The National Union of Teachers’ annual conference passed a motion condemning the Department for Education’s attempts to record pupils’ nationality and country of birth in the national pupil database (NPD), with delegates told that the details could be passed to the Home Office and police.
“The problem with this information is that it will be used to reinforce racist immigration controls. It can lead to raids and deportations. So we need to shout from the rooftops that parents should not comply with this. They don’t have to do it,” Jan Nielsen, a teacher from Wandsworth in south-west London, told delegates.Excellent idea! Let's teach parents how to not comply with government. What could go wrong?
Des Barrow, a teacher from Hackney, said... “This is shocking, this should not be happening. There’s no educational worth whatsoever in collecting this data.”What's the 'educational worth' of recording all pupils' BMI score, Des, ol' chum?
Elsewhere in the conference teachers spoke of incidents of racism they encountered.Oh, this'll be good! What'll it be, burning crosses in the playground? 'Go home Sambo!' graffiti on the break room door?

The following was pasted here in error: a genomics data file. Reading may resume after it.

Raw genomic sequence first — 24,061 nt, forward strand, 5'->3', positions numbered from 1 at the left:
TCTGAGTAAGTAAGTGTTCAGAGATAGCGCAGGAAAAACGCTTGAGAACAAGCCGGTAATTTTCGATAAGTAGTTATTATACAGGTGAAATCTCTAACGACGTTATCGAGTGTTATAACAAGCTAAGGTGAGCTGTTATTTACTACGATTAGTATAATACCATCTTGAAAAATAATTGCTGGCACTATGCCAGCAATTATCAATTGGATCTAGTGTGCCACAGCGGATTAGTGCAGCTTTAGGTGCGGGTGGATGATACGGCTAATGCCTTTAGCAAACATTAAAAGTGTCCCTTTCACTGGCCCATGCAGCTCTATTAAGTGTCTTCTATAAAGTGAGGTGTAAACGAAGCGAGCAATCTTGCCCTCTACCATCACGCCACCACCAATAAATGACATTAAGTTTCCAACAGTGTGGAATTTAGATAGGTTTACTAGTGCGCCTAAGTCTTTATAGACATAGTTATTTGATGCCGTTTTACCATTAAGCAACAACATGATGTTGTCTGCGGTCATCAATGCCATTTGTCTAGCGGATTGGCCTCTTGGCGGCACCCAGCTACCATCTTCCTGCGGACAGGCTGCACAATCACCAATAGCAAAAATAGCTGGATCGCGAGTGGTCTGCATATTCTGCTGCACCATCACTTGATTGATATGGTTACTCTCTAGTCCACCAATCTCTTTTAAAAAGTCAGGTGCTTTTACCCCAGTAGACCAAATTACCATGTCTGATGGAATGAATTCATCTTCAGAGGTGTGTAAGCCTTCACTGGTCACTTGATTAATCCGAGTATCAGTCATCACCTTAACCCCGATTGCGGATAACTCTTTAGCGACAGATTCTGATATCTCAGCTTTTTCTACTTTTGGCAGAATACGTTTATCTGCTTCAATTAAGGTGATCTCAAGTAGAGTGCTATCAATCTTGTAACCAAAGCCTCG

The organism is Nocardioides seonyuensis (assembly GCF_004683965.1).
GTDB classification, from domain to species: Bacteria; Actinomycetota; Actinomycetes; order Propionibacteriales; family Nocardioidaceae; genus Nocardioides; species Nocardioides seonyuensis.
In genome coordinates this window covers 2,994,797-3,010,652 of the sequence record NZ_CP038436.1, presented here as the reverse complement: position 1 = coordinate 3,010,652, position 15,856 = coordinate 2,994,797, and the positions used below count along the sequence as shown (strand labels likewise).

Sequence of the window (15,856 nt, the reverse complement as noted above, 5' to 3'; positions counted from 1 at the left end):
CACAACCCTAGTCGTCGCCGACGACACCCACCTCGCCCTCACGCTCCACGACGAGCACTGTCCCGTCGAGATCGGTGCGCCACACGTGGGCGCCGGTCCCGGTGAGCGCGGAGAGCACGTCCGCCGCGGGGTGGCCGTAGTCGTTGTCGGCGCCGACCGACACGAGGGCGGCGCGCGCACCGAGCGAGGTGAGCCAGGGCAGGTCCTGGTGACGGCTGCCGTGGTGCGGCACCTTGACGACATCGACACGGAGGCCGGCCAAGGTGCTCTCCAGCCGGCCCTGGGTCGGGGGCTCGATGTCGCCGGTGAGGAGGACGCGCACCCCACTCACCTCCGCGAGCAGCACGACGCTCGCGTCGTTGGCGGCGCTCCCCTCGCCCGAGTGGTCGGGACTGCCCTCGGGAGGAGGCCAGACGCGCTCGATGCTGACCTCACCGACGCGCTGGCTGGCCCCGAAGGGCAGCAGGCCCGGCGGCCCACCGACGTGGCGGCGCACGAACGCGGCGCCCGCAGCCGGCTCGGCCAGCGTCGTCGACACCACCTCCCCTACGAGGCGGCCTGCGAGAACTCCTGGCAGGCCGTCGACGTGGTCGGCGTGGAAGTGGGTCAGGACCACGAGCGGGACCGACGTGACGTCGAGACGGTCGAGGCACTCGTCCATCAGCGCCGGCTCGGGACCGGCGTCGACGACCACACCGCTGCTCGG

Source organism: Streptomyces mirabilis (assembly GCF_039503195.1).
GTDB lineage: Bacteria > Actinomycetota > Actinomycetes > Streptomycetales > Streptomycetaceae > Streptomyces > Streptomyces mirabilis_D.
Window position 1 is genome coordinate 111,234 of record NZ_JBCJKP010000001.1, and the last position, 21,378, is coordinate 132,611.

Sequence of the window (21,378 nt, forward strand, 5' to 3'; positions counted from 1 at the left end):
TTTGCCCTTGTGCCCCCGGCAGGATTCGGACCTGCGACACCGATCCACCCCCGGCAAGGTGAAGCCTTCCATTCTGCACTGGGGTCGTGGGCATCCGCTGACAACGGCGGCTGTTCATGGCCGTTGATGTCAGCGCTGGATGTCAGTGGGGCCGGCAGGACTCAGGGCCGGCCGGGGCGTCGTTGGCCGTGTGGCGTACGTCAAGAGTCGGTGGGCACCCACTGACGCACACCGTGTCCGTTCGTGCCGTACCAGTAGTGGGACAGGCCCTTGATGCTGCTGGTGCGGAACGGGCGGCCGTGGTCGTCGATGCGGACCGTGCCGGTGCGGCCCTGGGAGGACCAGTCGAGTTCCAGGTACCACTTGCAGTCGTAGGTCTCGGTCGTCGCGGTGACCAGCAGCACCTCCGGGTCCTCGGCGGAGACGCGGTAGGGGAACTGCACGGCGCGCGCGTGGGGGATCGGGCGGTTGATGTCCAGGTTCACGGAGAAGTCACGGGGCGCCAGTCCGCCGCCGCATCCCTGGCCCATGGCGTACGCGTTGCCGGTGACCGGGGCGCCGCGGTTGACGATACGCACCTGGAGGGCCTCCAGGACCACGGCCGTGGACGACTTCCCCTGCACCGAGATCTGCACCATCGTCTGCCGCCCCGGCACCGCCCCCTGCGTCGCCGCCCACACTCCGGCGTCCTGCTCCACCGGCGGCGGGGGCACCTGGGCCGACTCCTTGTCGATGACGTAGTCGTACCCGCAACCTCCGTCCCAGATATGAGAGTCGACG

Sharon John, a black primary school teacher, recalled a job interview where a school governor told her: “We could really do with a gospel choir.”
“I smiled, I didn’t say anything but I racked my brains to think: was that part of my training?” she told delegates.Errr...
Niparun Nessa, a teacher from Oldham, said she had regularly been confused with the only other Asian member of staff at a school she had worked. “Everyone assumed we were the same person – both children and staff,” she said./facepalm
The conference also passed a motion calling for a strike ballot of members “if no progress is made in talks with the government” over restoring the value of teachers’ salaries to 2010 levels.Yes, the people who weep and wail over you taking your child out of school in term time are happy to shut down if they don't get more cash.